Fraser Nelson

Is it a merger?

Is it a merger?
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When a Conservative leader wishes the LibDems well in a three-way marginal by-election, then what is going on? Andrew Gilligan’s piece today shows that the Conservative campaign there is muted, and my colleague Melissa Kite reported earlier that Cameron personally called off  the hunt supporters, Vote OK, who were planning to boost the Tory campaign. Little wonder that Conservative MPs are beginning to smell a rat. They are being told this is the cohabitation of rival parties; in the Daily Telegraph tomorrow, I ask if this is actually a merger.


From the start of this coalition, I’ve been struck by the differences between the coalition in Westminster, and that I witnessed during my tour of duty in the Scottish Parliament. The Holyrood scenario was an alliance of two structurally separate parties, with their own spin teams and distinct identities. When they had to fight the Glasgow Anniesland by-election, after Dewar’s death, it did not cause an identity crisis within the coalition. They just did it. There was the odd sign saying “Lib Dem supporter, voting Labour” which seemed about as sane as “cat, barking.” The LibDems forced the Tories into 4th place in the 2003 Holyrood election: coalition augmented their stature and identity. Coalition with the Tories has knocked LibDem support into single digits.


Why? I suspect it is because the parties have become too close: they have behaved as merged parties, not coalition partners. The word ‘coalition’ has become synonymous with government now, becoming a proper noun. The phrase ‘ConDems’ is used by the Mirror to attack the government. They are seen as a joint entity. And rightly so: Cameron has not built an alliance of two parties with differing traditions. He has moved the two parties into a blender and flicked the ‘on’ switch. Everything is merged: the spin team, the departments, even the ‘political’ Cabinet has LibDems there. Where Blair and Brown used No10 to advertise the Labour Party, Cameron seldom mentions his party. 'Conservative', the C-word, is dropping out of the national vocabulary: it wasn’t even used at the Conservatives' annual conference.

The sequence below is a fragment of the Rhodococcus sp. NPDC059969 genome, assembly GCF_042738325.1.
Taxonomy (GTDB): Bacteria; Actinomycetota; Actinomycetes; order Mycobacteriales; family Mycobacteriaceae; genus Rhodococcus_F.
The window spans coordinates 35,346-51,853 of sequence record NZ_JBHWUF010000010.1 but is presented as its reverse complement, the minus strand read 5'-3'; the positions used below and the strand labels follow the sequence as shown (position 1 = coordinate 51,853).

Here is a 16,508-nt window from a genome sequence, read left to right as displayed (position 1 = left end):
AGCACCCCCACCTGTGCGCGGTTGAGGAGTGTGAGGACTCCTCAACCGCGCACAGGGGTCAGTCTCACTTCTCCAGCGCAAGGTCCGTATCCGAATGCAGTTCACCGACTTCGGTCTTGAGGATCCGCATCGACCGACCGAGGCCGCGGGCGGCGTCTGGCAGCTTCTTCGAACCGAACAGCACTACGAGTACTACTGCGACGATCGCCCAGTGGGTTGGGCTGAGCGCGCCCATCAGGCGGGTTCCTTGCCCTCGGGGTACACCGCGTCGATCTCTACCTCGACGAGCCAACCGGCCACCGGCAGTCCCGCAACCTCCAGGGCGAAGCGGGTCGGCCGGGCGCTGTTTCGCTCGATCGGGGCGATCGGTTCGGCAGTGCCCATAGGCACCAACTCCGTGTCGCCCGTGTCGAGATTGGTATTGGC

Why so close? Part of the reason must be the Westminster adversarial system. The Scottish Parliament is one of these dull, lifeless semi-circe parliaments where the various blocs sit next to each other, press buttons and pass chocolate to each other. Westminster is a bear-pit, with two sides placed precisely two swords' length apart. And this is deliberate: after it took a direct hit in the war, Churchill was asked if he wanted to rebuild in a consensus semi-circle, to reflect what was then coalition politics. No, he said, let it be two sides fighting. That’s how we like it.


Cameron’s strategy has been to stress complete unity. There were no LibDem policies, no Tory policies: everything was a coalition policy, and defended as such. Even tuition fees. And tensions did not erupt: from welfare reform to school reform. There have been battles, but they are blue-on-blue. Critics of Clegg, myself included, have been impressed at his reforming credentials and the way he has taken the intellectual fight to Labour - on its poisonous definition of ‘fairness’ and on the progressive case for cuts. Unity may have been foisted on the two parties in government, but they have acted as one.